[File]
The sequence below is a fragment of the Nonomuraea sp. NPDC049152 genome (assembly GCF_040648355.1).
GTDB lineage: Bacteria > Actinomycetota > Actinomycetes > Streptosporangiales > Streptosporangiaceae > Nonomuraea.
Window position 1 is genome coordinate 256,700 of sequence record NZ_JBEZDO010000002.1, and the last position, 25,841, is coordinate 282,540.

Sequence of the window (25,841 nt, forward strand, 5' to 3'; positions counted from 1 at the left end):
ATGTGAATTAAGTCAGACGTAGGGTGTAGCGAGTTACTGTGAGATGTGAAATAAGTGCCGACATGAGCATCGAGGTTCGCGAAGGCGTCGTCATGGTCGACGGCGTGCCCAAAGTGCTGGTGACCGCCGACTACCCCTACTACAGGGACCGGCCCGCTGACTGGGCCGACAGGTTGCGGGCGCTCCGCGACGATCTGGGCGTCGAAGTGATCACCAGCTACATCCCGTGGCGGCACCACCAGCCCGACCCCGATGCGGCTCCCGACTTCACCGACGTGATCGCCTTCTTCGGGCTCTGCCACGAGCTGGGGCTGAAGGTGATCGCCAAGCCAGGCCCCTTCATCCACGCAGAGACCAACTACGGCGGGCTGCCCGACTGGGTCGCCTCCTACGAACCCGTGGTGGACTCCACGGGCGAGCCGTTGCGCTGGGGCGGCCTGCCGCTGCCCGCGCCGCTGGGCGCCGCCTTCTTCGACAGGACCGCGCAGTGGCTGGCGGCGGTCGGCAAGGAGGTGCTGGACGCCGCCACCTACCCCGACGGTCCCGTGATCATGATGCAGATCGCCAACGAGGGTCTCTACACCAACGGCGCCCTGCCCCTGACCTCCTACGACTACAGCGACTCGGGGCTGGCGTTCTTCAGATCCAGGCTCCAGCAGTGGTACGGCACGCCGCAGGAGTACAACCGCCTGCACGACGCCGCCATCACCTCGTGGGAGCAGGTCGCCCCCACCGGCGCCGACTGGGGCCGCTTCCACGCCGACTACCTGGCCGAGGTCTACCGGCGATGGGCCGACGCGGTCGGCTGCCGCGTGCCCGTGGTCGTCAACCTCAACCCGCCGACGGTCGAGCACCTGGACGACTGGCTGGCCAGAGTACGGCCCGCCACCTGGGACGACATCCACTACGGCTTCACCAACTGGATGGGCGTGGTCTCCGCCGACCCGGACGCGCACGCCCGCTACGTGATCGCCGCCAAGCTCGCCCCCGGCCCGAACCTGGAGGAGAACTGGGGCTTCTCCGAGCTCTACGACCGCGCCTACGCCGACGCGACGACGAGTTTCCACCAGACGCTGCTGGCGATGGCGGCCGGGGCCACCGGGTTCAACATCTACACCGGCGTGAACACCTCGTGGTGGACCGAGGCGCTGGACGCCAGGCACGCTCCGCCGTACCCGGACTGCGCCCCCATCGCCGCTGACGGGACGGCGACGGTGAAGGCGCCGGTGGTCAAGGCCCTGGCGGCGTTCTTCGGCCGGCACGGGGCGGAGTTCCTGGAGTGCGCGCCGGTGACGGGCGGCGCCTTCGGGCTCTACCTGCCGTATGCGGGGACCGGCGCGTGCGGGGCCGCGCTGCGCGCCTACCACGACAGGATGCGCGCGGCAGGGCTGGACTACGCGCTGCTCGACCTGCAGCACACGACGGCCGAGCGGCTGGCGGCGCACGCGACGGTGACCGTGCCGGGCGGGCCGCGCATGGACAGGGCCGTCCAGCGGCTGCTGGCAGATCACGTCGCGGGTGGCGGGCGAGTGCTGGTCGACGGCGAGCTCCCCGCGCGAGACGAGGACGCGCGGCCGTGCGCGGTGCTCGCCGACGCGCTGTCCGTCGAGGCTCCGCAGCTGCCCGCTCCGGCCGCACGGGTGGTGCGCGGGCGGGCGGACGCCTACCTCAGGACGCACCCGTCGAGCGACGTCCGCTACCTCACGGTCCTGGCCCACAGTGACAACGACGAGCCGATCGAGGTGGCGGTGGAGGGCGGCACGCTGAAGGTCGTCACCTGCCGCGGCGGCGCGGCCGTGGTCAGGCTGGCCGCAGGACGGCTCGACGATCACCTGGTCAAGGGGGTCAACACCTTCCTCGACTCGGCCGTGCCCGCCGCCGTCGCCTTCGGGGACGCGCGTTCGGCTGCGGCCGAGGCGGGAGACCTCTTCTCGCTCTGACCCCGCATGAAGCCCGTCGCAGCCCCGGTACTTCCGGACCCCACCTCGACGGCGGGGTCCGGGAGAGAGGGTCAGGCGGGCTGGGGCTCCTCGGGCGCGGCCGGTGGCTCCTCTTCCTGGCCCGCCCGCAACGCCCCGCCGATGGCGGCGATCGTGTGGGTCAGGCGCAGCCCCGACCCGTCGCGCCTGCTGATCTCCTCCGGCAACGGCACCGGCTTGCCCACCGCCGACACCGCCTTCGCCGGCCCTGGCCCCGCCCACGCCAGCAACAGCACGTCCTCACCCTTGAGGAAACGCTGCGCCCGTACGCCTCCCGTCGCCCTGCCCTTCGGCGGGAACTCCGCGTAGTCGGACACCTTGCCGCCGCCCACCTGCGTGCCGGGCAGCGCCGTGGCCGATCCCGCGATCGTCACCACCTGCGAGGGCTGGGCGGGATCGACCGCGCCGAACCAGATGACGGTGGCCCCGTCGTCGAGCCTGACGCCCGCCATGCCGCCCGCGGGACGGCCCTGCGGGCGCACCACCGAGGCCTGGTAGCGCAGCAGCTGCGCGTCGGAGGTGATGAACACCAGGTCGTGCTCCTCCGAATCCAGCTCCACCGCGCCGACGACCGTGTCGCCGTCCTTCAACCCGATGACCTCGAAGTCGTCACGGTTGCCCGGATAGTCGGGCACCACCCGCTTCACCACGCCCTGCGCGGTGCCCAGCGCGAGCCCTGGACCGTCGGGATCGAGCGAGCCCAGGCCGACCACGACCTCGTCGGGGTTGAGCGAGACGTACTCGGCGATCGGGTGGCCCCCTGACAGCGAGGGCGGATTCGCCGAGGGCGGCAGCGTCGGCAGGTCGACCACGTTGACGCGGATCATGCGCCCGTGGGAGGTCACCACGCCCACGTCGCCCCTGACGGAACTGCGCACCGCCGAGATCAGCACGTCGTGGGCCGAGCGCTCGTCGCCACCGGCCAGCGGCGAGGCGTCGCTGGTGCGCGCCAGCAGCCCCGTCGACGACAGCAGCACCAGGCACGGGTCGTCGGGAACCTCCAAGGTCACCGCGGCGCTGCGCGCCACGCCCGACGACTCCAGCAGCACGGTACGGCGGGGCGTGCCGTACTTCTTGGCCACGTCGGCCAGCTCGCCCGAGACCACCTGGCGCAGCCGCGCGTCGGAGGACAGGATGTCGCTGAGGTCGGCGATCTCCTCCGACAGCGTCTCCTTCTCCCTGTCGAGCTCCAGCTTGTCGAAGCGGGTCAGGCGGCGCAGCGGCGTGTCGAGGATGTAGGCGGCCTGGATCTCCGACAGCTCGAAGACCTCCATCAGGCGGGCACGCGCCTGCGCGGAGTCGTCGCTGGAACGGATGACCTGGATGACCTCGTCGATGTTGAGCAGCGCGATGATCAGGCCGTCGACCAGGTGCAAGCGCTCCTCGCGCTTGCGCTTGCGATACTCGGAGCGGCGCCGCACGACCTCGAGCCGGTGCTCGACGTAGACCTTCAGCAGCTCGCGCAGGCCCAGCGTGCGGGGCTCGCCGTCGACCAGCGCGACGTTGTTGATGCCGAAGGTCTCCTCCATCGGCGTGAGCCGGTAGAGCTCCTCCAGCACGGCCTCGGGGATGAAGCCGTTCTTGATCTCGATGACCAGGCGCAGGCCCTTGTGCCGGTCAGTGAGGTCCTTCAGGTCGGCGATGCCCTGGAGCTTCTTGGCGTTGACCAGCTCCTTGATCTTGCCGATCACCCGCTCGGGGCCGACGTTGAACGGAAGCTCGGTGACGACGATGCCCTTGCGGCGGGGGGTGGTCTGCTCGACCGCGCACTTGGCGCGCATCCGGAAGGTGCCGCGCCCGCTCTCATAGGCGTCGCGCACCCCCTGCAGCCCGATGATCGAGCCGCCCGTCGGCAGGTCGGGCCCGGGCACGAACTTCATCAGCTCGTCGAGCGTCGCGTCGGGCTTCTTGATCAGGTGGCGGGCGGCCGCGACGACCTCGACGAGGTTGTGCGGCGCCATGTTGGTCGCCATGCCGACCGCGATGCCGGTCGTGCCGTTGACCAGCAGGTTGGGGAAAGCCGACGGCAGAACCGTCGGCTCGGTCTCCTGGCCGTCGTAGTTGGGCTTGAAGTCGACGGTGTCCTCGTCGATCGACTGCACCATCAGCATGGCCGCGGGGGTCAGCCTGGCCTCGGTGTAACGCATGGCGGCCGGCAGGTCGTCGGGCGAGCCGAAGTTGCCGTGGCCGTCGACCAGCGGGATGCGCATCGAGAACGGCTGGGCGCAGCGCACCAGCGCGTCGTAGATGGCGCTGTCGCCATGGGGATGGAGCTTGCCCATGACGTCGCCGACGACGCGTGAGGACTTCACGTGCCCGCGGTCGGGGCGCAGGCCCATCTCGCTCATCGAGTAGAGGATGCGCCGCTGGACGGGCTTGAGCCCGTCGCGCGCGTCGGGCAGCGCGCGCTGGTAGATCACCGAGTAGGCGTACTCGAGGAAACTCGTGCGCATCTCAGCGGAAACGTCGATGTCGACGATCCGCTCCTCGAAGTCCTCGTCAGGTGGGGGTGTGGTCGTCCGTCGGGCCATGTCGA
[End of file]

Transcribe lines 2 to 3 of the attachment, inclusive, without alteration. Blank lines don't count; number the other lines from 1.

GTDB lineage: Bacteria > Actinomycetota > Actinomycetes > Streptosporangiales > Streptosporangiaceae > Nonomuraea.
Window position 1 is genome coordinate 256,700 of sequence record NZ_JBEZDO010000002.1, and the last position, 25,841, is coordinate 282,540.